Jeff Tweedy writes about how severe headaches have affected his life for the New York Times’ Migraine blog:
I remember one time we were opening for R.E.M. in a soccer stadium in Italy. There were 70,000 people there, just an enormous audience. I was really in bad shape trying to get ready to go on stage. I was just sitting in the shower on a chair in the dressing room with cold water raining down on my head because it was the only thing I could do that felt good. The road manager got the local paramedics and they came back and looked at me and said, “What did he take?” It was really hard in broken English to explain that wasn’t really that case. There wasn’t anything they could do for me. I wanted them to give me something to take.
6 thoughts on “Jeff Tweedy on Migraines”
Is it me, or does Tweedy consistently come off as a whiny bitch?
I’m sure migraines suck and all, but he seems to be perpetually complaining.
I’m not sure what you mean; I tend to think he is quite positive about most things. From what I’ve seen and read, I don’t think he’s whiny at all.
Plus, he was asked to contribute his story to the New York Times’ Migraine blog, to “reflect on how this affliction has affected their lives, and on their efforts to manage and cope with the pain.” At least Tweedy’s story has a happy ending!
Helping to fight the stigma of mental illness/addiction and offering hope to people who are in pain is never a bad thing, IMO. His willingness to be so open and honest about his own experiences is one of things I like best about the guy. Go Jeff!
Fuck – that sucks like everything. Could you imagine performing in a rock concert with a migraine? I wouldn’t go as an audience member under that circumstance, let alone be on stage playing.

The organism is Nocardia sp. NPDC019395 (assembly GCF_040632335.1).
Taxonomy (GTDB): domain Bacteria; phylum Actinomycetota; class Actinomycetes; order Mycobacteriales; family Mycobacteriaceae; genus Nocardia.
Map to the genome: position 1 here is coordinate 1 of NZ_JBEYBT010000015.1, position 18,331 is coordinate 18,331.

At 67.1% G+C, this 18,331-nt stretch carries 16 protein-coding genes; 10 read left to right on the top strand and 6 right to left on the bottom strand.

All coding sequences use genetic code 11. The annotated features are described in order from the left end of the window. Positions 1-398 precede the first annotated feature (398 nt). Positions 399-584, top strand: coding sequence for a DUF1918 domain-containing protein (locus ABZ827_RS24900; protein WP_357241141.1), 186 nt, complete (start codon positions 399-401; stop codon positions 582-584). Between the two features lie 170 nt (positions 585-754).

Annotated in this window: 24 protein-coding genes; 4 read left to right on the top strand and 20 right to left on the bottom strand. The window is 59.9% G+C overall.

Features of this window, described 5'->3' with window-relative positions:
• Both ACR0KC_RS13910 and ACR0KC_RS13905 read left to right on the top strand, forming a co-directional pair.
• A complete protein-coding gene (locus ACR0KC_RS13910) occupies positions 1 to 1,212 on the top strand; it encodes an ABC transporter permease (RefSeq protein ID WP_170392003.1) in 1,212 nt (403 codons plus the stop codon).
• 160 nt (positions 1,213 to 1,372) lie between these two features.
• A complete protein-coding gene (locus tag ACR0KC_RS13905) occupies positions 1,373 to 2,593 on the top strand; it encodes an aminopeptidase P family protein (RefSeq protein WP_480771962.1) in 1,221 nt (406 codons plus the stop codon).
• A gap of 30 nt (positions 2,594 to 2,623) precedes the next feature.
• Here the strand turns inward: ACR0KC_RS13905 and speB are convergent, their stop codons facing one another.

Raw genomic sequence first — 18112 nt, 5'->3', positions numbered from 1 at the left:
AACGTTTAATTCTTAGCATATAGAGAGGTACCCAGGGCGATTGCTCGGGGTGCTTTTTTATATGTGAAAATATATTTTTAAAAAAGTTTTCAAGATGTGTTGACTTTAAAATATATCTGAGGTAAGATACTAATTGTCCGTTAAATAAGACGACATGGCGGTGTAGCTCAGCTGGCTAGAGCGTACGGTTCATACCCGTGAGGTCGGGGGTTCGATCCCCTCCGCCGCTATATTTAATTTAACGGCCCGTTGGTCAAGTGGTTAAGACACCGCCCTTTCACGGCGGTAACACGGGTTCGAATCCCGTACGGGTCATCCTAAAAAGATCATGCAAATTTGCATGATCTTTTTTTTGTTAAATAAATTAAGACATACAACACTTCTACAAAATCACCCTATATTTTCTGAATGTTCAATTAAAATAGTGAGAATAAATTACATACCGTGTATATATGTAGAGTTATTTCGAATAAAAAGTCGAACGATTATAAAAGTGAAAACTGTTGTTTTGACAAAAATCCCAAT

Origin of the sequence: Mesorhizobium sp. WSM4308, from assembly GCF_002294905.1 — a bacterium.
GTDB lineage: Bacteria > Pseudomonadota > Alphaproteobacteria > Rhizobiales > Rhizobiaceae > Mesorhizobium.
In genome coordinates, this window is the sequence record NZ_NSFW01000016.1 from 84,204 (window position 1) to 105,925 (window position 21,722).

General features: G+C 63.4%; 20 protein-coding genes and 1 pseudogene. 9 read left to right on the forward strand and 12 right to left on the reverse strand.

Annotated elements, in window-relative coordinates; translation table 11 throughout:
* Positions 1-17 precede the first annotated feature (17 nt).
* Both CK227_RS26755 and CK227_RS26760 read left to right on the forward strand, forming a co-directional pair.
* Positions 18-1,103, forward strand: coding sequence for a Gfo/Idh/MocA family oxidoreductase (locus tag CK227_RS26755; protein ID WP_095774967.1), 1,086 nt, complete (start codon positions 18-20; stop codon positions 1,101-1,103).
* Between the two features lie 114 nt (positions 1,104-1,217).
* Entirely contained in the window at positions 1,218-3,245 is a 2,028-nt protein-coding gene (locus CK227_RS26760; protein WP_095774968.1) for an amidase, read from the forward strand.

Hey, Yikes: Not sure if you’ve ever had a migraine, but honestly, Tweedy doesn’t come off as whiny at all. I’m already a Tweedy partisan, but this makes me think of him as pretty frickin’ heroic. I mean, to be able to soldier on through one of those suckers and not miss a show? From my own experience, round about hour 10 or so you start thinking that an icepick or drill to the head would be preferable–not to mention the constant nausea, the sensitivity to light and sound (!) that a lot of people get, and the way it can mess up your equilibrium.
I’ve been following the NY Times blog on this pretty religiously and I think Tweedy is one of the only ones that seem honest about the reality of it (instead of, for example, the one writer who has an “embrace the pain” attitude–as though it was somehow somehow beneficial to the creative process, which I find to be about as big of a joke as the people who claim mental illness is somehow inherently “beneficial” to the creative process.)
Plus, it’s kind of fascinating to think how the migraines impacted the music (like “Spiders”)…I mean, maybe there’s an explanation for why “Sky Blue Sky” is so mellow after all?